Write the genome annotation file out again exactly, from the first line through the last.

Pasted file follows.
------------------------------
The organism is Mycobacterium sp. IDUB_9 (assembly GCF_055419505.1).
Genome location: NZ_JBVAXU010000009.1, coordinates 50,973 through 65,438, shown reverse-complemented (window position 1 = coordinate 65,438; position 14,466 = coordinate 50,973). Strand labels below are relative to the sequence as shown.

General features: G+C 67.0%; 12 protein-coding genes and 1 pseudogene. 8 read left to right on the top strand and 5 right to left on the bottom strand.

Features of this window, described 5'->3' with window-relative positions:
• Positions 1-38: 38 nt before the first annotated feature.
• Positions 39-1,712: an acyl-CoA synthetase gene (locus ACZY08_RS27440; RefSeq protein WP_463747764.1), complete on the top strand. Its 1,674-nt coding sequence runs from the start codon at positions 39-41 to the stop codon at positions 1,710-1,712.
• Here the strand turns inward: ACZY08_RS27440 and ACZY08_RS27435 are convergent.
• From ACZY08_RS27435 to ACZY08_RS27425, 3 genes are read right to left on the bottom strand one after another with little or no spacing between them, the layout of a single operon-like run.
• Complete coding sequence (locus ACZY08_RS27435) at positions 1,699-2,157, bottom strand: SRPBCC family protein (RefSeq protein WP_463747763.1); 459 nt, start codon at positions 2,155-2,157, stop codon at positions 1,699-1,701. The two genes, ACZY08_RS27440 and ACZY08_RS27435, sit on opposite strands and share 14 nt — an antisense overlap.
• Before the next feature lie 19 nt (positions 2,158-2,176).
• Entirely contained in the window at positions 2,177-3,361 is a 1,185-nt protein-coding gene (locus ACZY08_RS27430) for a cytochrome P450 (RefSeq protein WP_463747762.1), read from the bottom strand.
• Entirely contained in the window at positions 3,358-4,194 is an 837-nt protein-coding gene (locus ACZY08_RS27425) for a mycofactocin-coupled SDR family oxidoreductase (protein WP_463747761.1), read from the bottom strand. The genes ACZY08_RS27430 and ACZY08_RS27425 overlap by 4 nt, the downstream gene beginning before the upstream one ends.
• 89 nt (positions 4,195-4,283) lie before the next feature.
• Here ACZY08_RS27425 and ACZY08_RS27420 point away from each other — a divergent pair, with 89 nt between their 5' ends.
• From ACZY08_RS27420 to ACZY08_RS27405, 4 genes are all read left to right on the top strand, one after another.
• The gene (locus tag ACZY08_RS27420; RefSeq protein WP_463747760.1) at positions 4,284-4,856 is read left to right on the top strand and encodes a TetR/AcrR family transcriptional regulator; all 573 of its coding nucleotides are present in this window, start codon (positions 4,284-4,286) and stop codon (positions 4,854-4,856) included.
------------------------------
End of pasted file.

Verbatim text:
The organism is Mycobacterium sp. IDUB_9 (assembly GCF_055419505.1).
Genome location: NZ_JBVAXU010000009.1, coordinates 50,973 through 65,438, shown reverse-complemented (window position 1 = coordinate 65,438; position 14,466 = coordinate 50,973). Strand labels below are relative to the sequence as shown.

General features: G+C 67.0%; 12 protein-coding genes and 1 pseudogene. 8 read left to right on the top strand and 5 right to left on the bottom strand.

Features of this window, described 5'->3' with window-relative positions:
• Positions 1-38: 38 nt before the first annotated feature.
• Positions 39-1,712: an acyl-CoA synthetase gene (locus ACZY08_RS27440; RefSeq protein WP_463747764.1), complete on the top strand. Its 1,674-nt coding sequence runs from the start codon at positions 39-41 to the stop codon at positions 1,710-1,712.
• Here the strand turns inward: ACZY08_RS27440 and ACZY08_RS27435 are convergent.
• From ACZY08_RS27435 to ACZY08_RS27425, 3 genes are read right to left on the bottom strand one after another with little or no spacing between them, the layout of a single operon-like run.
• Complete coding sequence (locus ACZY08_RS27435) at positions 1,699-2,157, bottom strand: SRPBCC family protein (RefSeq protein WP_463747763.1); 459 nt, start codon at positions 2,155-2,157, stop codon at positions 1,699-1,701. The two genes, ACZY08_RS27440 and ACZY08_RS27435, sit on opposite strands and share 14 nt — an antisense overlap.
• Before the next feature lie 19 nt (positions 2,158-2,176).
• Entirely contained in the window at positions 2,177-3,361 is a 1,185-nt protein-coding gene (locus ACZY08_RS27430) for a cytochrome P450 (RefSeq protein WP_463747762.1), read from the bottom strand.
• Entirely contained in the window at positions 3,358-4,194 is an 837-nt protein-coding gene (locus ACZY08_RS27425) for a mycofactocin-coupled SDR family oxidoreductase (protein WP_463747761.1), read from the bottom strand. The genes ACZY08_RS27430 and ACZY08_RS27425 overlap by 4 nt, the downstream gene beginning before the upstream one ends.
• 89 nt (positions 4,195-4,283) lie before the next feature.
• Here ACZY08_RS27425 and ACZY08_RS27420 point away from each other — a divergent pair, with 89 nt between their 5' ends.
• From ACZY08_RS27420 to ACZY08_RS27405, 4 genes are all read left to right on the top strand, one after another.
• The gene (locus tag ACZY08_RS27420; RefSeq protein WP_463747760.1) at positions 4,284-4,856 is read left to right on the top strand and encodes a TetR/AcrR family transcriptional regulator; all 573 of its coding nucleotides are present in this window, start codon (positions 4,284-4,286) and stop codon (positions 4,854-4,856) included.